Introduction: Soviet Belt Mod
Have you been angered by sub-standard western belts, that fall apart and are incapable of holding your trousers? Have the capitalists attempted to pass off a luggage restraint as clothing?
Do not make surrender to them!!
This guide will be demonstrate of how to combine classic belt buckle previously owned by glorious red army, and ordinary fabric belt into inexpensive, quirky hybrid.
I make this after capitalist trouser-restraint's buckle simply fall off. Luckily, I was cleaning Lenin portrait and not in public place, or would have been embarrassing for all involved.
I decide to replace useless belt from Primark with Soviet Army Belt from the eBay. But disaster strike! Army uniform belt is intended for use with army uniform, and is too wide for regular civilian trousers. I therefore use true communist resourcefulness to combine fabric belt with soviet buckle.
This is being my first Instructable, I share this knowledge in true communist spirit!
Step 1: Further Informations
This Instructable will guide you through the process of modifying a Soviet-era Russian army belt to be used with regular trousers rather than a Russian military tunic; the original "leather" is too wide for the belt loops on most trousers.
I didn't want to cut the leather, or modify the belt in any non-reversible way, and I achieved that goal.
The design of the belt buckle I'm using barely changed since the 1940s, so these instructions should have good range.
I purchased the belt complete off eBay for 8.50 GBP ($12.44) total including delivery; however you will only need the buckle for this project, which may be cheaper. Usually the buckles are only sold on their own if they're so old the leather has rotted off or been otherwise destroyed, perhaps owning not only a Soviet belt but a WWII soviet belt is even better?
They're mostly available in silver, painted green or brass. Or "dirt" if you buy a WWII one.
The images for this step show the belt as I received it, except for the one on the union flag which is the donor belt, which came free with some black jeans from Primark which were about 4.50 GBP.
Step 2: What You Will Needs
- the belt or belt buckle, easy enough to disassemble but try to remember how it goes back together
- the "leather" loop if you want to use it again, it's not necessary but whatever
- the donor belt, you won't need its buckle, dismantling will depend on your specific belt
- good solid metal wire, I used a stainless steel welding rod
- pliers, wire cutters or a saw capable of cutting said wire
- a metal file
- a hammer
- a sickle
- a drill bit grinder or something else capable of sharpening the wire's point
- a vice, I used an engineer's vice (got permission from the engineer first)
- relevant safety gear, that's eye protection at least
- a needle
- some thread
- some ribbon or similar fabric, or a bit of leather
- two pairs of pliers would be best, but one at least
Step 3: In Soviet Russia, Wire Makes Loop Out of YOU!!
The buckle joins the end of the belt in typically confusing Russian style. The end with the buckle on it is used the adjust the belt, which is really quite awkward, and the other end simply has a loop on it that goes over a hook inside the buckle.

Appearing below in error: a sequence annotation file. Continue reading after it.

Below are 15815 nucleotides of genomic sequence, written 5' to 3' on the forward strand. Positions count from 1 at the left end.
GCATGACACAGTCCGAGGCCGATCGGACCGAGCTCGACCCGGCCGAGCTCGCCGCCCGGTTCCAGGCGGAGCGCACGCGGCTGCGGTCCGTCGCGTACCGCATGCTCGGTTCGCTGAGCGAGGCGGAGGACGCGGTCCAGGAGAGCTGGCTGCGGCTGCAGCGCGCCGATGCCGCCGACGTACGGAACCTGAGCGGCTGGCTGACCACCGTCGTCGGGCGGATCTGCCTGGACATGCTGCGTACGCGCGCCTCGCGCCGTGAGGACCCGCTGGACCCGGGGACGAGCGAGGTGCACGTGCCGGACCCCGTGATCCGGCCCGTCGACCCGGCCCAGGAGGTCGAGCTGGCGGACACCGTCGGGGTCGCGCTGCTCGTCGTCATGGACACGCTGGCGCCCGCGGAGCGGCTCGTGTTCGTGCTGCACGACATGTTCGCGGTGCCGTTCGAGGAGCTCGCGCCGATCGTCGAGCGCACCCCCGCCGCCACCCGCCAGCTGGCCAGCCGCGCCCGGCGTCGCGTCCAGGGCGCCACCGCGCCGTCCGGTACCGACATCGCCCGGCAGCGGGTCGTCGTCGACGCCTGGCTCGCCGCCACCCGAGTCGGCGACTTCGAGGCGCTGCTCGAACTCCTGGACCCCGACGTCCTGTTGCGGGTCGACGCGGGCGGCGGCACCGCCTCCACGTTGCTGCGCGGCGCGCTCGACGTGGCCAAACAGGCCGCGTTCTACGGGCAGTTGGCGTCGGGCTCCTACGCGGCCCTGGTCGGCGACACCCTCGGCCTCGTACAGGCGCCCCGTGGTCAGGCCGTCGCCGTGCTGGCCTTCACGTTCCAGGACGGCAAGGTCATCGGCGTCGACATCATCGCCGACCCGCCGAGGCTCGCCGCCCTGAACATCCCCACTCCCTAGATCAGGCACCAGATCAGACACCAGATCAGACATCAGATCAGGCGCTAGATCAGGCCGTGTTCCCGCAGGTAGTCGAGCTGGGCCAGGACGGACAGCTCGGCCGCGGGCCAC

The original loop (in the pictures) would be fine if it wasn't so big to fit over the original "leather". So we need to make a new one, which is what the good solid wire is for.
Step 4: The Iron Curtain... Wire
First, cut the wire to the right length.
As you can see, I ended up needing about 5 inches. The black marks around the middle represent where I will be bending the wire. The reason it's so long is because I don't want the wire to just stick out at the top and bottom; I will be bending it back on itself.
Step 5: The Hammer of the Revolution
At this point, you need to start bending the wire to make a sort of square arch shape.
I used this big heavy hammer I found. There were smaller hammers, but I couldn't resist - In Soviet Russia, weight lifts you!!
Step 6: Sewing With Steel
Now you'll need to sharpen one end of the wire, and poke it through the belt. Then using all your skill, fold the belt around a bit and poke it again, so that the loop sticks out the end, and the ends of the wire stick out the sides. Don't forget to use your file to blunt the end! You don't want to stab yourself, you really don't.
Step 7: In the Moscow Forge, on the Moscow Anvil
This was actually quite difficult since bending things is not something I do very often.
Basically, I ended up bending the long bits to 90 degree angles using the vice, then I put the corner in the vice and bent it the rest of the way with the hammer.
Step 8: Why Not Join a Sewing Sickle? (circle)
Now you've folded the fabric back on itself, and it's pinned down by the ends of the good solid wire. However, with all that heavy lifting and vodka intake, your belt needs to be as strong as possible, so you should sew up the end bit.
I also covered the whole end bit with ribbon, which makes it look a bit tidier and protects my vulnerable mortal body from the pointy wire.
If you don't know how to sew, ask your mother(land) for help.
Step 9: In Soviet Russia, Hard Work Finishes YOU!!
All that remains is for you to attach the buckle to the new belt, put on the leather loop, which is easy, and adjust it to your size.
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